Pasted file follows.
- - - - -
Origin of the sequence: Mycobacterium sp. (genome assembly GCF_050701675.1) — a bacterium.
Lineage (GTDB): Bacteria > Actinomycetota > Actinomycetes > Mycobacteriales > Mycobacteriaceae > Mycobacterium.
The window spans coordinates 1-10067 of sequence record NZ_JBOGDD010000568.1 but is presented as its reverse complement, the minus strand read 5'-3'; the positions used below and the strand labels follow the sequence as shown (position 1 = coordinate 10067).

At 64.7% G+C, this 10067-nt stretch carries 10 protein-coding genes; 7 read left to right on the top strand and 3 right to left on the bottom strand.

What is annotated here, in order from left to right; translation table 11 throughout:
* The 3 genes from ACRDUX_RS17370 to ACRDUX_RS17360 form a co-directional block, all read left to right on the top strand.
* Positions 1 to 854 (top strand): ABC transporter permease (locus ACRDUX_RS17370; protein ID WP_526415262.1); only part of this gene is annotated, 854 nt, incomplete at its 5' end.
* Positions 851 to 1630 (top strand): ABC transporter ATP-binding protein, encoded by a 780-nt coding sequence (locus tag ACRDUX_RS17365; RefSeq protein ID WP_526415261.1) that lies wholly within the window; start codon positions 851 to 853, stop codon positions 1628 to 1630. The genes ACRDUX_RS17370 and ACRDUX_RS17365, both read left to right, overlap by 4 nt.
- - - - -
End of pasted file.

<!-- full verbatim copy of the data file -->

Origin of the sequence: Mycobacterium sp. (genome assembly GCF_050701675.1) — a bacterium.
Lineage (GTDB): Bacteria > Actinomycetota > Actinomycetes > Mycobacteriales > Mycobacteriaceae > Mycobacterium.
The window spans coordinates 1-10067 of sequence record NZ_JBOGDD010000568.1 but is presented as its reverse complement, the minus strand read 5'-3'; the positions used below and the strand labels follow the sequence as shown (position 1 = coordinate 10067).

At 64.7% G+C, this 10067-nt stretch carries 10 protein-coding genes; 7 read left to right on the top strand and 3 right to left on the bottom strand.

What is annotated here, in order from left to right; translation table 11 throughout:
* The 3 genes from ACRDUX_RS17370 to ACRDUX_RS17360 form a co-directional block, all read left to right on the top strand.
* Positions 1 to 854 (top strand): ABC transporter permease (locus ACRDUX_RS17370; protein ID WP_526415262.1); only part of this gene is annotated, 854 nt, incomplete at its 5' end.
* Positions 851 to 1630 (top strand): ABC transporter ATP-binding protein, encoded by a 780-nt coding sequence (locus tag ACRDUX_RS17365; RefSeq protein ID WP_526415261.1) that lies wholly within the window; start codon positions 851 to 853, stop codon positions 1628 to 1630. The genes ACRDUX_RS17370 and ACRDUX_RS17365, both read left to right, overlap by 4 nt.